• The ‘random guessing’ strategy is at once the easiest to execute and most difficult to execute successfully. To use this strategy flip a coin for each matchup.
  3. Fill out your bracket.
  4. Begin to trash talk and let madness ensue.

So enjoy filling out your brackets and let the games begin.


How-To Tuesday: Train for a Mud Run

Welcome to the first installment of 1vsOne’s How-To Tuesday—a weekly blog post that teaches you how to do something new that you can then share with our community on

With spring right around the corner, some of you may be thinking about ways to get outside and get into shape in time for the summer. One way to kill the two aforementioned birds with one stone is to compete in a mud run.

So what is a mud run?
A mud run is a course or trail between 5 and 25 kilometers in distance that includes a number of military-style obstacles along the way. Mud runs are designed to test your strength, stamina, mental toughness, decision-making and ability to work with a team. In addition, they’re a great way to be active, get in shape and bond with friends.

(Photo: Jollyboy)

(Photo: Jollyboy)

That sounds awesome, so how do I compete in one of these things?
The first step to competing in a mud run is registering for an event. Just head over to or (the two largest event organizers), check out their calendar of upcoming events in your area and sign up. Now that that’s done, lets move on to the hard part.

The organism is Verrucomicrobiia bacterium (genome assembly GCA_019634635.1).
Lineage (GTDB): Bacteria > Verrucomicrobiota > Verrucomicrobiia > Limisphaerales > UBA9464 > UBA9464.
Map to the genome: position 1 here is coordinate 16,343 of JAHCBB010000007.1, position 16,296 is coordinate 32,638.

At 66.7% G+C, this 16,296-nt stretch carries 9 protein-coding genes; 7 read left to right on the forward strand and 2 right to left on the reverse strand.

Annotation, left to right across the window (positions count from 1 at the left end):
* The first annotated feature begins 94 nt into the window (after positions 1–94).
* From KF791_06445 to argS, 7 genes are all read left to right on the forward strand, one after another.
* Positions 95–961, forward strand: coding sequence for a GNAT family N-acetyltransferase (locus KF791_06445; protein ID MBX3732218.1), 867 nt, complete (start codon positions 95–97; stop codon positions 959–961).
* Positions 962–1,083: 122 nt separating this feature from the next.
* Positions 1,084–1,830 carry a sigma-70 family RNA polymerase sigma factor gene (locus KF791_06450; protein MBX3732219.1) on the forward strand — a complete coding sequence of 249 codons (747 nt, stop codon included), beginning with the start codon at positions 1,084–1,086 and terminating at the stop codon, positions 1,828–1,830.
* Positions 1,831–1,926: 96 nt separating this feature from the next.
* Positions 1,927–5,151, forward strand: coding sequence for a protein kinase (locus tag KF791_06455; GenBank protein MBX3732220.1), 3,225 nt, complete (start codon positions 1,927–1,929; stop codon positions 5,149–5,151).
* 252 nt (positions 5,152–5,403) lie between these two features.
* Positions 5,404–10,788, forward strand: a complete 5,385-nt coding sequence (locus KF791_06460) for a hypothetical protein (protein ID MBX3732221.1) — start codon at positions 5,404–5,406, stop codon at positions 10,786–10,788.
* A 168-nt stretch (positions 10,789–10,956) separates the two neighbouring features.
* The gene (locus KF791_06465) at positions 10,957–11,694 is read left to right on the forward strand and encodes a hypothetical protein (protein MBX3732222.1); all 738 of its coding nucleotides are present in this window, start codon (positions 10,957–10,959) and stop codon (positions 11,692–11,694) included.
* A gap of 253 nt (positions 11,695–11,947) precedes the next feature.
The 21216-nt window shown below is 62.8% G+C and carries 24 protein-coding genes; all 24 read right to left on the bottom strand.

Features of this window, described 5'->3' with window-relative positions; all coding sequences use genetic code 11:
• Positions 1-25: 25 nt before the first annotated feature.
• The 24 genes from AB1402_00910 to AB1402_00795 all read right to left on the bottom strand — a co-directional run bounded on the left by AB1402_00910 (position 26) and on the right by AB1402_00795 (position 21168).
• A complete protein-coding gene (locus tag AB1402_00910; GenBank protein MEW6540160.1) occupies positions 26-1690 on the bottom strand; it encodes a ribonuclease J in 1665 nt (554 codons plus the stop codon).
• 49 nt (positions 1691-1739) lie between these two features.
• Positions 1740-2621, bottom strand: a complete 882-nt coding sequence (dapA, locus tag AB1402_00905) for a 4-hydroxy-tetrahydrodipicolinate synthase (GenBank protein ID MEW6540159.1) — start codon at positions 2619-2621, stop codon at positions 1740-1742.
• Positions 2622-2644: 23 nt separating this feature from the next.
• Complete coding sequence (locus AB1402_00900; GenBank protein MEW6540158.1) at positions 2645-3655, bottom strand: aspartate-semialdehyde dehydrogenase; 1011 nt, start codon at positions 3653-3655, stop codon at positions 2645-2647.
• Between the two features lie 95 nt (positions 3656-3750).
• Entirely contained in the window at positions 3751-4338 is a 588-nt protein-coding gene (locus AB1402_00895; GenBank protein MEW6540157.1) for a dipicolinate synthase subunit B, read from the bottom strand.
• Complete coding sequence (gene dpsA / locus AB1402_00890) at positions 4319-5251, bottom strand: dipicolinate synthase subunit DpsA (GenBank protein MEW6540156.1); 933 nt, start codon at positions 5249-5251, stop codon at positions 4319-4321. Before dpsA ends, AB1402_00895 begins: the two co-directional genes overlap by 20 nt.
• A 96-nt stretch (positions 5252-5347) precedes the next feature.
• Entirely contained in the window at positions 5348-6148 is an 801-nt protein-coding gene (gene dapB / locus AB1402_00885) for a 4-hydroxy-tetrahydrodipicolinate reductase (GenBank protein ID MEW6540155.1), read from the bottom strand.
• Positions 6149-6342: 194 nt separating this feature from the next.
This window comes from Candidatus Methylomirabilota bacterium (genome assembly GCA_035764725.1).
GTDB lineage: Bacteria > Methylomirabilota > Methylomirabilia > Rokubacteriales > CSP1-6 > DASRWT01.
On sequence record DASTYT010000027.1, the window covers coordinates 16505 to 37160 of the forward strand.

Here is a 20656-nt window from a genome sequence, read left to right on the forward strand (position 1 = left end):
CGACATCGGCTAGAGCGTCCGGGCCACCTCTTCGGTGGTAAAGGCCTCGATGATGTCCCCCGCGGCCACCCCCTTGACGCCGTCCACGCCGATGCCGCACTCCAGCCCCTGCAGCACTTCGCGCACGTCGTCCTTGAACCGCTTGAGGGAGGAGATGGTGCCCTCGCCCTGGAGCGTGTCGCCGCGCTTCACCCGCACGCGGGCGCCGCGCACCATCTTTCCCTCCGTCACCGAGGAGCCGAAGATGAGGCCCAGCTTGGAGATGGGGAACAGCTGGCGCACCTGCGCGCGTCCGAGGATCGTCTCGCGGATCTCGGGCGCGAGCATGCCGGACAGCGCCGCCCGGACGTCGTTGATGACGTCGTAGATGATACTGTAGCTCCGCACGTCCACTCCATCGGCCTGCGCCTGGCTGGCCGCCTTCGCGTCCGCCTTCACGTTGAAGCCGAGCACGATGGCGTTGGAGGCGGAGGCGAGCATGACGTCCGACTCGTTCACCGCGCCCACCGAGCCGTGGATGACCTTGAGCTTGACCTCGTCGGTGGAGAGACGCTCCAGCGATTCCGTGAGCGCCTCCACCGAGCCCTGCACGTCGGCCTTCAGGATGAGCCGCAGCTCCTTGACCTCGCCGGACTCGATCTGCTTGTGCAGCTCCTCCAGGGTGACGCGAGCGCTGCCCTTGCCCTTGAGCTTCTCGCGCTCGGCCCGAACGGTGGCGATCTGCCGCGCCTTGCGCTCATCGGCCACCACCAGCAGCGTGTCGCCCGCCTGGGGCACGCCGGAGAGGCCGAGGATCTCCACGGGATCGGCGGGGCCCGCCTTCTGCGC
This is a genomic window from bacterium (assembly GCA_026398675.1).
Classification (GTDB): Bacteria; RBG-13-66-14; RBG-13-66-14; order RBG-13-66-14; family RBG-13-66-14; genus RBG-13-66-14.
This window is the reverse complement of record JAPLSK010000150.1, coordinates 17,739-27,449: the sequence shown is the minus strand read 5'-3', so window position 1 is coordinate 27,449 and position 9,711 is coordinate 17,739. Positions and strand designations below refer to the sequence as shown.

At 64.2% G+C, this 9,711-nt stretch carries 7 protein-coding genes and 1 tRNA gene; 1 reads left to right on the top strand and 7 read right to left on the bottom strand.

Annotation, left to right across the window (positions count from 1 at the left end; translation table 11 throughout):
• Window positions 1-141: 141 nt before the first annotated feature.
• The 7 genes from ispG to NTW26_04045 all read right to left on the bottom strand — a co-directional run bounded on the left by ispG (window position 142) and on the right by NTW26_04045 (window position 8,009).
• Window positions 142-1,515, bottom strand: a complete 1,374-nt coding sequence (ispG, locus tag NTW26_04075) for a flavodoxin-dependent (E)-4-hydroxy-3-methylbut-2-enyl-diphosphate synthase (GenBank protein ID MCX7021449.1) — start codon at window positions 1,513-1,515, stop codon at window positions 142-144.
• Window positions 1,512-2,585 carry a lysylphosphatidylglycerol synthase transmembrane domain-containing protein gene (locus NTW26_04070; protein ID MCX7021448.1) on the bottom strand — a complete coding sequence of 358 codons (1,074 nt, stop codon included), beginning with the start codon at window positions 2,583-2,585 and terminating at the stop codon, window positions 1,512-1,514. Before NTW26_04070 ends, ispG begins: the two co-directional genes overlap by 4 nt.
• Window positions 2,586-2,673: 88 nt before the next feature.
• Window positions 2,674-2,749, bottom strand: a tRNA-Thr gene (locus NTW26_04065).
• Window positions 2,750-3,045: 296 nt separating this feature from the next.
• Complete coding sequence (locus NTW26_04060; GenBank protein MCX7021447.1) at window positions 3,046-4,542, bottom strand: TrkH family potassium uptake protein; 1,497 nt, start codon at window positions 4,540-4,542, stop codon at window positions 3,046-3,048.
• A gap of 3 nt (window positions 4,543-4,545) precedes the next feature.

The second step to competing in a mud run is training. You’re going to want to make sure you’re physically capable of completing the course so here’s what you’ll need to do to get ready for run day.

How To Train for a Mud Run

1. Choose an Event: select the event you’d like to participate in so you can get an understanding of the course distance and obstacles you’ll likely encounter. The trick to training effectively is understanding what you’ll go up against.

2. Create a Circuit: based on the distance and obstacles your course will offer, develop a circuit to mimic the challenges that will arise. Circuits are a form of conditioning that use high-intensity aerobics that aim to build strength and muscle endurance; since mud runs are designed to test your strength and conditioning over a long period, circuits prove to be an ideal vehicle for training. Here are some workouts you may want to consider as you create your circuit:

• Push ups
• Sit Ups
• Crunches
• Burpees
• Planks
• Side Planks
• Leap frogs
• Lunges
• Bench dips
• Step ups
• Bear crawls

3. Track Progress: be sure to monitor your progress from week to week so you’ll know when you’re ready for the event. A good goal to shoot for at the onset of your training regiment is to be able to run 4+ miles without needing to rest, as well as being able to complete 15+ pull-ups and 30+ pushups in a row on a consistent basis.

So have at it – find some friends, sign up for an event and get busy training. Feel free to share your thoughts on this How-To in the comment fields below and good luck! We hope to find some awesome videos of your training and mud running on in the near future.